Madam Speaker, it is my pleasure to speak today to Bill C-237, which proposes a national framework for diabetes.
The bill has been brought forward by our colleague, the member for Brampton South, and I would like to take a moment to comment on her dedication to seeing this bill passed and her overall concern for the health of Canadians.
The member, who I served with for many years on the health committee, has always been one of the most non-partisan and collegial members of the committee. Her sincere desire to improve health outcomes for Canadians has always been her underlying motivation, and it has been an absolute pleasure to work with her on that committee.
The situation with diabetes in Canada is truly shocking. About three million Canadians live with diabetes. One in three children and one in 10 adults live with the disease. People with diabetes are over three times more likely to be hospitalized with cardiovascular disease, 12 times more likely to be hospitalized with end-stage renal disease and almost 20 times more likely to be hospitalized for non-traumatic lower limb amputation compared to the general population. Diabetes contributes to 30% of strokes, 40% of heart attacks, 50% of kidney failure requiring dialysis, 70% of all non-traumatic leg and foot amputations and is leading the cause of blindness in Canada.
The direct cost to our health care system just last year was $3.8 billion. It is estimated to rise to about $5 billion by 2030. That is a huge weight on our health care system.
There is no doubt that diabetes is a serious chronic disease and it is on the rise. It is a disease that occurs when the body is either unable to sufficiently produce or properly use insulin. Over time, left untreated, it can damage blood vessels, nerves and organs such kidneys, eyes and heart, resulting in the serious complications that I mentioned, and ultimately death. It poses a challenge not only to those living with the disease, but also to their families, communities and the health care system. Therefore, any investment in reducing the rate of diabetes in our country should translate into long-term savings to our health care system. It just makes senses that we deal with this issue head on and deal with it now.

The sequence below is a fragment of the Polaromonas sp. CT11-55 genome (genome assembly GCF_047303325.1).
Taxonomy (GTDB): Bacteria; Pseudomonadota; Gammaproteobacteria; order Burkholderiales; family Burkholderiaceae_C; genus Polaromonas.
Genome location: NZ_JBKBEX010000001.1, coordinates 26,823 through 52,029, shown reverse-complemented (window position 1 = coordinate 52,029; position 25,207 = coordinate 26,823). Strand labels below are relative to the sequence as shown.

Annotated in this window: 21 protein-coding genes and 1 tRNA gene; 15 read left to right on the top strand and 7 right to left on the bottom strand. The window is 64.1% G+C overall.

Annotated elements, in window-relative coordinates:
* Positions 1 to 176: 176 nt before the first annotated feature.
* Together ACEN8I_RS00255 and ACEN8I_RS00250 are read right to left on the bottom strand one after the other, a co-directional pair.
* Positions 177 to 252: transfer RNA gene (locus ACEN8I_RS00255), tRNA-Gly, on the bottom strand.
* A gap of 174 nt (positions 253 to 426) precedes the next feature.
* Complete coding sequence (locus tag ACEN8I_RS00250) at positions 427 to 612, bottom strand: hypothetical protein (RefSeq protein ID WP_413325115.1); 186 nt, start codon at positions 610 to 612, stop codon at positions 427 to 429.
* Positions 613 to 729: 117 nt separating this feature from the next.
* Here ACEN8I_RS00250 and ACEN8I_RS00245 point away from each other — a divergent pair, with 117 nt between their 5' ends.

Also, each year close to 200,000 Canadians are newly diagnosed and many more diagnosed as prediabetic. Not all individuals with prediabetes will develop diabetes, but the chances increase if steps are not taken to manage it. Fortunately, recent studies have shown that changes in lifestyle, primarily diet, physical activity and weight management, can delay or even halt the progression. However, there is no question that we need to look at diabetes as a national problem and come up with a national framework, which Bill C-237 proposes.
The aging of the Canadian population, largely a result of baby boom cohort, has been one of the major factors contributing to the increase in the number of Canadians living with diagnosed diabetes. The increasing incidence is shocking. If any other health issue like cancer had increased in comparison, we would declare a national emergency and pull every fire alarm. Why do we not do it in this case? I believe it is because of the ongoing and unfair stigma that those with diabetes are simply lazy, unhealthy and authors of their own problems, which is simply not the case.
Diabetes is complex and the people affected by it are not always in full control of their health conditions. We need to stop thinking that this is entirely a lack of personal health. At the same time, we should also not underestimate the importance of maintaining a healthy weight and lifestyle.